Tuesday, April 20, 2010 8:34 AM

Protecting Pets from Indoor Environmental Toxins


We live in a toxic world, no doubt. Environmental toxins and contaminants cause illness in all living creatures. While much of this pollution is not within our personal control, some of it certainly is, and it is well worth the effort to make our own immediate environs as toxin-free as possible. Here are some well- and not-so-well-known poisons that we can eliminate from our personal realms to help keep our pets, as well as ourselves, as healthy as possible:

Household cleaners: Keep all store-bought cleaners away from your pets. Better yet, don't buy them at all. You can easily make your own cleaners at home from common items such as baking soda and white vinegar. Use shampoo as an all purpose cleaner, but be aware that dandruff shampoos contain carcinogenic ingredients and should be avoided.

Pesticides: Indoor pesticides used for roaches and ants contain chemicals that can sicken or kill your pet. Use more natural methods of pets control, such as keeping food preparation areas clean and clearing brush and trees that touch your home and therefore provide an easy entrance for ants. It goes without saying, of course, that mothballs are extremely toxic and should never be used under any circumstances.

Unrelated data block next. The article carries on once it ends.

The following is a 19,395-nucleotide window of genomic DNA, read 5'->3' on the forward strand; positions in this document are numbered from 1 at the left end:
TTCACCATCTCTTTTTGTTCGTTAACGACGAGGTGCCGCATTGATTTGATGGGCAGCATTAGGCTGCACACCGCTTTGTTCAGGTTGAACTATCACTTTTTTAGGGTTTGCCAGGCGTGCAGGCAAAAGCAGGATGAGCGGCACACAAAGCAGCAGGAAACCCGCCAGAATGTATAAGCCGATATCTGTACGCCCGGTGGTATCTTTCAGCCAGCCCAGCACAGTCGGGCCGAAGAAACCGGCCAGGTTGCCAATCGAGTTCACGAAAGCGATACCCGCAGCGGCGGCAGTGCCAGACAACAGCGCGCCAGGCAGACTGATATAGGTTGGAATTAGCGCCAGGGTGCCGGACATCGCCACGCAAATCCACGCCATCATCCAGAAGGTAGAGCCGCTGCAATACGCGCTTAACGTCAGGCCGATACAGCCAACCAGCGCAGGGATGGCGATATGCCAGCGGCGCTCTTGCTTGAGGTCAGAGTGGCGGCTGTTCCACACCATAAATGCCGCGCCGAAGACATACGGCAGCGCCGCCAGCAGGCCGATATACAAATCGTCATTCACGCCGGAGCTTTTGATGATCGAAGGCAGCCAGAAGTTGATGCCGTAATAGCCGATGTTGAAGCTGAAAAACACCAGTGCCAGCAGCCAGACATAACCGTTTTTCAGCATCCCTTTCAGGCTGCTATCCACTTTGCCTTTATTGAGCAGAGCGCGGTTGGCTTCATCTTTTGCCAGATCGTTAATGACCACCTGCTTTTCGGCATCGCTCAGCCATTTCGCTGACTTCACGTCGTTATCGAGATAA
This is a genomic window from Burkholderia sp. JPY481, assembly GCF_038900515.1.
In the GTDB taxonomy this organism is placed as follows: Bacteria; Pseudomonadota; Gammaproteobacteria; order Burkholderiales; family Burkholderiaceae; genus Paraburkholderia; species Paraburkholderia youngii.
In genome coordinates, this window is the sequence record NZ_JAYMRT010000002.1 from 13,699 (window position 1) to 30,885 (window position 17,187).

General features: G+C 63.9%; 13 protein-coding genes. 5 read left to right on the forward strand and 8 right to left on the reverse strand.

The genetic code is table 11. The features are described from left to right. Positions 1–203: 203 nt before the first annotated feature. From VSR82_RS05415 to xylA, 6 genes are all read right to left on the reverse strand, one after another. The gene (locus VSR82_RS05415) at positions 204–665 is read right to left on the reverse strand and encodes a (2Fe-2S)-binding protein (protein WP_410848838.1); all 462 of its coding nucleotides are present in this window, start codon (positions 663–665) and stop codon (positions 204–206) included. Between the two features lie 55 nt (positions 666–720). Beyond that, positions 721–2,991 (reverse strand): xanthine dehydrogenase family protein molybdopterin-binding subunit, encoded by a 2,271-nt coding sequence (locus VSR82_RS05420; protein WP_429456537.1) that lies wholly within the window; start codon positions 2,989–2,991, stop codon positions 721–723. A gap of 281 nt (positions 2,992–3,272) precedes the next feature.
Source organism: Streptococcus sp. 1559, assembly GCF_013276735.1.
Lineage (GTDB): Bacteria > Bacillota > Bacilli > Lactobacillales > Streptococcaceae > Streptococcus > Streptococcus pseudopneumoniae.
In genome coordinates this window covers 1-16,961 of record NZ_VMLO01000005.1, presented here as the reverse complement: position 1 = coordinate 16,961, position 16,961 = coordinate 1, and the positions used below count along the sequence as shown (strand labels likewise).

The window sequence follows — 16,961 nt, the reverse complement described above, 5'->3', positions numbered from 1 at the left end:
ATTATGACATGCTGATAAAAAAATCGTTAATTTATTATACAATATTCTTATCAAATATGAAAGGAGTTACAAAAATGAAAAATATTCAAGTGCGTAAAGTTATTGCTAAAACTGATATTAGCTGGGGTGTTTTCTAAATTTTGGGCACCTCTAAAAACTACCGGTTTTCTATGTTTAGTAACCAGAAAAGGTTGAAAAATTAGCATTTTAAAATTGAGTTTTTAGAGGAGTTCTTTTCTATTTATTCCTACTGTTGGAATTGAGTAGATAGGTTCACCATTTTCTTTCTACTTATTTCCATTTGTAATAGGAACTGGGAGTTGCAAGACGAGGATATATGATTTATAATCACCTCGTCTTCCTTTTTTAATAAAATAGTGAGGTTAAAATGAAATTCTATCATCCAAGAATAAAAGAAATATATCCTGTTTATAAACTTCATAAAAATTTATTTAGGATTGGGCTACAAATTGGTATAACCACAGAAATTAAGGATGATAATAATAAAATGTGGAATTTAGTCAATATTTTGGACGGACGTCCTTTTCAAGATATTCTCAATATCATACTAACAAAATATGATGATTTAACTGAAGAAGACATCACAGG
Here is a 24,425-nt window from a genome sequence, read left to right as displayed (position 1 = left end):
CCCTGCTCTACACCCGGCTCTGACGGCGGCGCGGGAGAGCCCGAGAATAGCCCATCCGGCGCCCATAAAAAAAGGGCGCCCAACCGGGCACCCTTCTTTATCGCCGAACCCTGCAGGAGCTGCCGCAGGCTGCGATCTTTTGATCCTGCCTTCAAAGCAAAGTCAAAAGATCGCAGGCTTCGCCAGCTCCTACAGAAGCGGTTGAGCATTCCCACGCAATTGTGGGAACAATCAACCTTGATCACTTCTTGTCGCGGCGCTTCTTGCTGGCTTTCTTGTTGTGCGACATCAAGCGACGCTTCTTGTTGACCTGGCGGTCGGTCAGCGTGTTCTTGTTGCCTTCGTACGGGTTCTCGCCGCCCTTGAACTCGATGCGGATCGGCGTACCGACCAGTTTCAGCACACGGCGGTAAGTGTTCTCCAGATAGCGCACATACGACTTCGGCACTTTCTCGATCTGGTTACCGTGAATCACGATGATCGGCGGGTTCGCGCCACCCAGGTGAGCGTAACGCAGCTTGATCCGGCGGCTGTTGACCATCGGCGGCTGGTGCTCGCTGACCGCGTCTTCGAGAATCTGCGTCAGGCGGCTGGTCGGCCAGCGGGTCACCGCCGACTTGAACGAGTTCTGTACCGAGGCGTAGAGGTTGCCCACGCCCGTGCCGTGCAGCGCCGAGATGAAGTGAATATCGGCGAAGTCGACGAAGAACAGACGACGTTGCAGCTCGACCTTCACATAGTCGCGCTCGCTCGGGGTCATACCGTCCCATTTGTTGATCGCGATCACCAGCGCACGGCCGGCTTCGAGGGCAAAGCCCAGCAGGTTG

Air fresheners: These products contribute considerably to indoor air pollution and should be avoided. Many of these contain phthlates, a known hormone disruptor. Additionally, your pet could conceivably be poisoned if he licks the product, especially if some of the actual chemical stick is visible. Keeping your house clean is the best way to control indoor odors.

Laundry Products: According to Prevention magazine, all of the most popular laundry detergents and softeners contain chemicals that the Environmental Protection Agency considers toxic or hazardous. Remember that you are washing your pet's bedding with these products (as well as your own)! Use plant-based, dye-and-fragrance free detergents; avoid softeners. Never let your pet play with dryer sheets, even ones that have been used.

Indoor paints: Buy only low VOC (volatile organic compounds) paints and use during good weather so that you can open windows to vent and allow the product to "gas off" over a period of two or more weeks. Clean up well after each painting session, and never allow your pet into the room you are currently painting. Use only latex paint, so that you can at least clean up tainted paws with soap and water in case of an accident.

Tomorrow: Wait! There's more!
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Amanda
Amanda has worked with animals for many years and has always had cats in her life. She lives in Massachusetts with her husband and two excellent cats.
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